Driver fatigue: how to avoid feeling sleepy at the wheel

November 6, 2020 4 mins read
Driver fatigue: how to avoid feeling sleepy at the wheel

Did you know that driver fatigue has the same risks of danger as that of driving under the influence of alcohol? It’s a scary thought, we know.

Driver fatigue contributes to thousands of road accidents each year and not just from long long-distance driving. Poor sleeping habits can contribute to driver fatigue at virtually any driving distance which is why staying alert and knowing the signs of driver fatigue can help prevent you from getting into a dangerous situation.

Let’s explore ways to avoid getting tired behind the wheel so that you can enjoy many more miles.

What causes driving fatigue?

The leading cause behind driver fatigue is not getting enough quality sleep.

Sleep deprivation can diminish your alertness and concentration, bring on bouts of drowsiness, cause short sleep episodes, limit your reaction times, and affect your ability to make decisions.

When you’re behind the wheel, your fatigue could be caused by one of the following reasons:

  • Sunglare that can make your eyes strain causing you to over-focus, bringing on fatigue.
  • Natural dips in your circadian rhythm. Driving after lunch and experiencing post-lunch energy decrease as well as dusk and dawn driving.
  • Driving under the influence of medication with drowsy side effects.

Ways to prevent driver fatigue

Getting enough sleep and incorporating these helpful tips before you set out on any journey (long or short distance) can improve your driving performance and make your trip safer.

Stop in a safe place

Even though you managed to get enough sleep the night before, it’s still a good idea to schedule breaks at safe stop-zones. Ideally, aim to stop every 2 hours to get out and stretch, have a bite to eat and breathe in some fresh air. Any long road trips should be about the journey, so be sure to leave enough time to enjoy the route and take breaks when you need to.

Take a short nap

If you’re starting to feel like you’re losing concentration, plan a longer break at your next stop and take a nap. The benefit of taking a nap, even a quick power nap of 15–20 minutes will leave you feeling rested, and more energized to continue your journey.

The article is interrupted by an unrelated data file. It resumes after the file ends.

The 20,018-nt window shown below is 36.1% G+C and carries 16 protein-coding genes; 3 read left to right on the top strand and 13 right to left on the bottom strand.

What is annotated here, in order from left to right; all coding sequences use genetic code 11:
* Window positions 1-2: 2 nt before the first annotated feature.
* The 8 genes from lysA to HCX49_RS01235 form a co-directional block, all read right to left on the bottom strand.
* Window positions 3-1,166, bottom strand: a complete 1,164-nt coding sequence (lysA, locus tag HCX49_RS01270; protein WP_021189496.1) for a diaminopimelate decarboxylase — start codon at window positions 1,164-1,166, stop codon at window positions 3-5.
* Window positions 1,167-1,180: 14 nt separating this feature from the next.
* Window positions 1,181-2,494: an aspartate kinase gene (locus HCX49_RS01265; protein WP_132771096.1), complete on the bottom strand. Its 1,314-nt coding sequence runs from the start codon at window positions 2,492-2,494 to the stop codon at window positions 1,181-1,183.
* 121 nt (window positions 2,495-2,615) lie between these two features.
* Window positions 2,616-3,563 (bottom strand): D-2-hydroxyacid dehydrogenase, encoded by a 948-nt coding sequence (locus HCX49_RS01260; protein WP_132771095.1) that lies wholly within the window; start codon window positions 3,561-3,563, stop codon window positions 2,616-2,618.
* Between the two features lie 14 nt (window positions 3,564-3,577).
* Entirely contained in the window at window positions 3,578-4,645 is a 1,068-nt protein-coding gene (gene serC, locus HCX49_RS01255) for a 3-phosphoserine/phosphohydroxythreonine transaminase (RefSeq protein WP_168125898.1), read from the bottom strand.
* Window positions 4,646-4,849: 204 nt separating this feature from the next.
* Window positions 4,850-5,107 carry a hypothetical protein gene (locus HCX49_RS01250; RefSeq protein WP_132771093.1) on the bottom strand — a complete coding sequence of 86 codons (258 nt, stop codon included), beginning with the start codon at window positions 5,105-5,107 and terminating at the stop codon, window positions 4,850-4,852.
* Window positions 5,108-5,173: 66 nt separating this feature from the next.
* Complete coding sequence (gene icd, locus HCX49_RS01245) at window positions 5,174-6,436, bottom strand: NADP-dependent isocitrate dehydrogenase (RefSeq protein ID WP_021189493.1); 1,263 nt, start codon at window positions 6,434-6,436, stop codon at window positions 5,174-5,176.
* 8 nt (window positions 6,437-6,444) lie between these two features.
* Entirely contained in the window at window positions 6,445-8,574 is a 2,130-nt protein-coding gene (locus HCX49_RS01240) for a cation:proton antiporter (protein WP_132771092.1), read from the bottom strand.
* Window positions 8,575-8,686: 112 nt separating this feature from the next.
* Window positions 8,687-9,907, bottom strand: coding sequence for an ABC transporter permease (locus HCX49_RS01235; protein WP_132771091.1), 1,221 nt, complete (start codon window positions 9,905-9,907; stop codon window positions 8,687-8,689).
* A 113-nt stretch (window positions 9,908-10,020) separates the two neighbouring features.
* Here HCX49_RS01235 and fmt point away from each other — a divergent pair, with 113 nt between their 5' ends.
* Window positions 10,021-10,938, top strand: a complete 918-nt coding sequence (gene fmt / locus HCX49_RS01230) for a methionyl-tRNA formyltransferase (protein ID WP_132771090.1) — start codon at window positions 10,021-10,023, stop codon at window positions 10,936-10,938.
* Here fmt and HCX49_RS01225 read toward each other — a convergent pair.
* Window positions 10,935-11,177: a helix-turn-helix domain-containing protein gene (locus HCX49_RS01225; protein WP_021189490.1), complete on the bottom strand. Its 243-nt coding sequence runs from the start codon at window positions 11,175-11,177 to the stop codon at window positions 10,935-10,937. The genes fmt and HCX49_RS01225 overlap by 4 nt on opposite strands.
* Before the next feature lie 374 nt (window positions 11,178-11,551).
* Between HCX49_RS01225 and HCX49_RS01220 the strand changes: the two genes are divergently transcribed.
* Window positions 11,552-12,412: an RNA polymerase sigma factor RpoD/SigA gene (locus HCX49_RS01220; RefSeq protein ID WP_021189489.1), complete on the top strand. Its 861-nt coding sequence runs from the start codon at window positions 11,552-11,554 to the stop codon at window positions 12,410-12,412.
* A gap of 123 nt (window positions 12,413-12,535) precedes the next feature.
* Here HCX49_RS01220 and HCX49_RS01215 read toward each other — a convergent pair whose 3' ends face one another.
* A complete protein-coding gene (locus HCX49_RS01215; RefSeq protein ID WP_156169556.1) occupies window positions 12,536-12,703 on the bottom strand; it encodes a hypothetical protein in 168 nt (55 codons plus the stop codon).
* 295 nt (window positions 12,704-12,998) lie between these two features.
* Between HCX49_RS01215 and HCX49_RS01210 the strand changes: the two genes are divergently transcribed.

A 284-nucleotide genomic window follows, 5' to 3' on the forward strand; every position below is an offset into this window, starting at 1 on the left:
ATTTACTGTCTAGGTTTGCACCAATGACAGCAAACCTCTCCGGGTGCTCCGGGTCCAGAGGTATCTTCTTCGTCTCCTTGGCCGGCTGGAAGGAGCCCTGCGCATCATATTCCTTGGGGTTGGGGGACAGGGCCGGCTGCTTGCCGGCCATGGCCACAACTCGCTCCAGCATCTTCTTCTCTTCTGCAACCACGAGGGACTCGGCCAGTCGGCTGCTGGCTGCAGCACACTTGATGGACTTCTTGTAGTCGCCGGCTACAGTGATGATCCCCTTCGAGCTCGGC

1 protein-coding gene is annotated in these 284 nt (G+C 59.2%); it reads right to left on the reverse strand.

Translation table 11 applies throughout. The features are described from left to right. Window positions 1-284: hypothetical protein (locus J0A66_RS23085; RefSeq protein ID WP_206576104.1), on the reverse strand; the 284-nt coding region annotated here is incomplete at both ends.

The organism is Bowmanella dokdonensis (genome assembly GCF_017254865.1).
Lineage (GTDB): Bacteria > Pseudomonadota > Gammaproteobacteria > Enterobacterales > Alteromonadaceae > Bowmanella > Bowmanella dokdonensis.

Drink coffee

As caffeine is a stimulant and will give you an energy boost, it must be consumed in moderation. If you’re driving in the early morning, it can be helpful to power up your body clock for the day ahead. However, only relying on caffeine to keep you awake for long periods is not recommended. Caffeine, as much as it is a stimulant, can bring on the z’s as the effects wear off.

Stay hydrated

Did you know that staying hydrated is key to staying awake? Drinking water gives you energy (even in normal daily activities) by keeping the effects of dehydration at bay. Dehydration makes your body go into reserve mode, limiting the amount of energy you consume. This can make you feel sleepy as your brain goes into a mental decline.

Another perk of drinking water on the road is that it will force you to stop and use the bathroom, letting you take a break and scratch your legs.

Improve sleep hygiene

Getting quality sleep can not only help fight fatigue but keep your mind alert, allowing you to make quick decisions and keeping your reactive abilities in top form. If you know that you have a long drive in your future, start improving your sleep hygiene habits. If you’re naturally feeling refreshed during the day, you’re less likely to encounter fatigue.

The importance of safe driving

As more and more drivers are on the road each year, it’s important to make sure that our driving abilities aren’t compromised. We’re constantly being distracted by our devices, weather, and other drivers, so limiting fatigue is necessary to keep us and others safe on the road.

When we are at our best, physically and mentally, we are less likely to make mistakes, pay more attention to the rules of the road and can tackle any obstacles that may arise.

Safe driving starts with good sleep.